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In Spite of Strikeouts, Kyle Russell Keeps Slugging


Chattanooga Lookouts outfielder Kyle Russell developed a reputation for two things in the low minors–massive power and massive strikeouts.

Indeed, he burst on the scene in the Low-A Midwest League with 26 homers in 2009, but the “180” in the strikeout column and “23” in the age column left many doubting whether Russell was a serious prospect.

Russell was placed in the High-A California League last year, a league in which he really didn’t belong–there was no doubt that a power monster like himself would crush the ball in the offense-happy West Coast environments, and he hit .354/.448/.692 in 53 games there to drive the point home. Even then, he still struck out 64 times.

Promoted to Double-A at midseason last year, Russell was at a crossroads, already turning 24 and staring down the level at which most batters of his ilk tend to be engulfed by their primary weakness.

All sorts of top High-A performers, especially ones from the California League, have struggled upon promotions to Double-A, and just never figured the upper minors out. Look at Cody Johnson and Jonathan Gaston for two recent examples.

Predictably, following his promotion last year, Russell was less than stellar. He struck out 113 times in 76 Double-A games, but at least managed to sock 36 extra-base hits and hit .245/.319/.463. Unlike many strikeout-prone sluggers, Russell’s an athletic player who plays a good right field, so that line didn’t completely quash his career prospects.

Returning to Double-A this year, Russell obviously needed to show progress, and to prove that he could crush upper-minors pitching, too. In order to do that, the thinking was that he’d have to fix his swing and stop striking out.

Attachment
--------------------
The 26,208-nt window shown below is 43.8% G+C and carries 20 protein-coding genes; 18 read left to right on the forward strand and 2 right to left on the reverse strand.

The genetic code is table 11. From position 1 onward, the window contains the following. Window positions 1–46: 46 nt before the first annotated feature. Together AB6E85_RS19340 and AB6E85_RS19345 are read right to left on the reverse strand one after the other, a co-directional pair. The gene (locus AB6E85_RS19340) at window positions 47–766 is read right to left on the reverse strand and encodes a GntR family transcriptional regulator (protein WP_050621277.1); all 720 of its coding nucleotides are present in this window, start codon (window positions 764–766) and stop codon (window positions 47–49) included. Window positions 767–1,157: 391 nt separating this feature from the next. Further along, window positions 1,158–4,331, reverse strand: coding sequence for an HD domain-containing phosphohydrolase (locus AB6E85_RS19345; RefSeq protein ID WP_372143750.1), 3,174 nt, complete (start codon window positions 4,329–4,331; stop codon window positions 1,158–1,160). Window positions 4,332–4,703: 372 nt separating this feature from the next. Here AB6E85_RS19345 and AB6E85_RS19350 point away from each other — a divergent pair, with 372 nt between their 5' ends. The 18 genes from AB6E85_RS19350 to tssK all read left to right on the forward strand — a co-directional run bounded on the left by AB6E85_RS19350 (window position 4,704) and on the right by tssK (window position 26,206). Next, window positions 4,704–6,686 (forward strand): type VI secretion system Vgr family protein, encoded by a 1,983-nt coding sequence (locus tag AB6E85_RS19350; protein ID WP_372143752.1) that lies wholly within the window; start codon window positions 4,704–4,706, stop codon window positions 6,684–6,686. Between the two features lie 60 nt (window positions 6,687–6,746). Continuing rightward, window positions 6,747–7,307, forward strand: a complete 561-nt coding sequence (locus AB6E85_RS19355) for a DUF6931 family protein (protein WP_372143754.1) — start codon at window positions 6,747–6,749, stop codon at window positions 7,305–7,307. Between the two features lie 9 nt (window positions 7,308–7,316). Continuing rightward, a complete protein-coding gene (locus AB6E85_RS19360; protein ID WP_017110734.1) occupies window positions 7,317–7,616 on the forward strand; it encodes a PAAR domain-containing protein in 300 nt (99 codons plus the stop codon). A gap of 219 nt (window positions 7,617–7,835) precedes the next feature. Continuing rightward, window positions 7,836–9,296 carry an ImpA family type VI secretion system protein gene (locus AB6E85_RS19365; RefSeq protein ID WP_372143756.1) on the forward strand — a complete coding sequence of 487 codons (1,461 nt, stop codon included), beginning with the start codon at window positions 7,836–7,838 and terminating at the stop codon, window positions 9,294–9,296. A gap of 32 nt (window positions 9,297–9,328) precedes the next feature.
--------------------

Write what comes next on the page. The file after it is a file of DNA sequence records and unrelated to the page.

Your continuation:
Well, Russell’s hitting .280/.346/.557 this season, with 38 extra-base hits in just 69 games, so he’s certainly come through.

But he’s still struck out 84 times.

It’s easy to get caught up in the strikeout total of a minor league slugger, particularly if they don’t walk a whole lot (Russell has 21 walks). But still, Russell clearly has massive power and can clear any fence. It would be a huge shock to see him struggle in Triple-A Albuquerque, another hitter’s paradise, whenever the Dodgers promote him to the Pacific Coast League. With that extremely likely to happen, Russell will probably get a look in the big leagues at some point.

Russell shouldn’t be dismissed just because of his strikeouts. He’s got a number of advantages over, say, Jack Cust, in that he’s a solid defensive player and isn’t entirely dependent on homers to get his slugging percentage up, as Russell hits lots of doubles and triples.

In the end, though, there are just some players who manage to hit .250 or higher even when striking out over once per game. Ryan Howard is a good example, and while Russell may not have Howard’s power, he’s pretty high on that scale.

That said, giving Russell an unqualified “future good starting outfielder” tag is quite premature. Just like it’s extremely unpredictable as to how sluggers will far going from the California League to Double-A, it’s anyone’s guess how somebody with this profile will fare in the big leagues. While the strikeouts alone shouldn’t dismiss Russell from consideration, they are a considerable blemish, and hitters with this profile are often doubted so much that they need to chance upon extended playing time (a la Cust) to prove themselves. The fact that Russell turns 25 in a few days and has yet to see Triple-A doesn’t help.

It’s certainly encouraging, however, that Russell stepped up his game against Double-A pitching and didn’t wilt in the upper minors as so many similar hitters before him have. It’ll be very interesting to watch his fireworks show from here.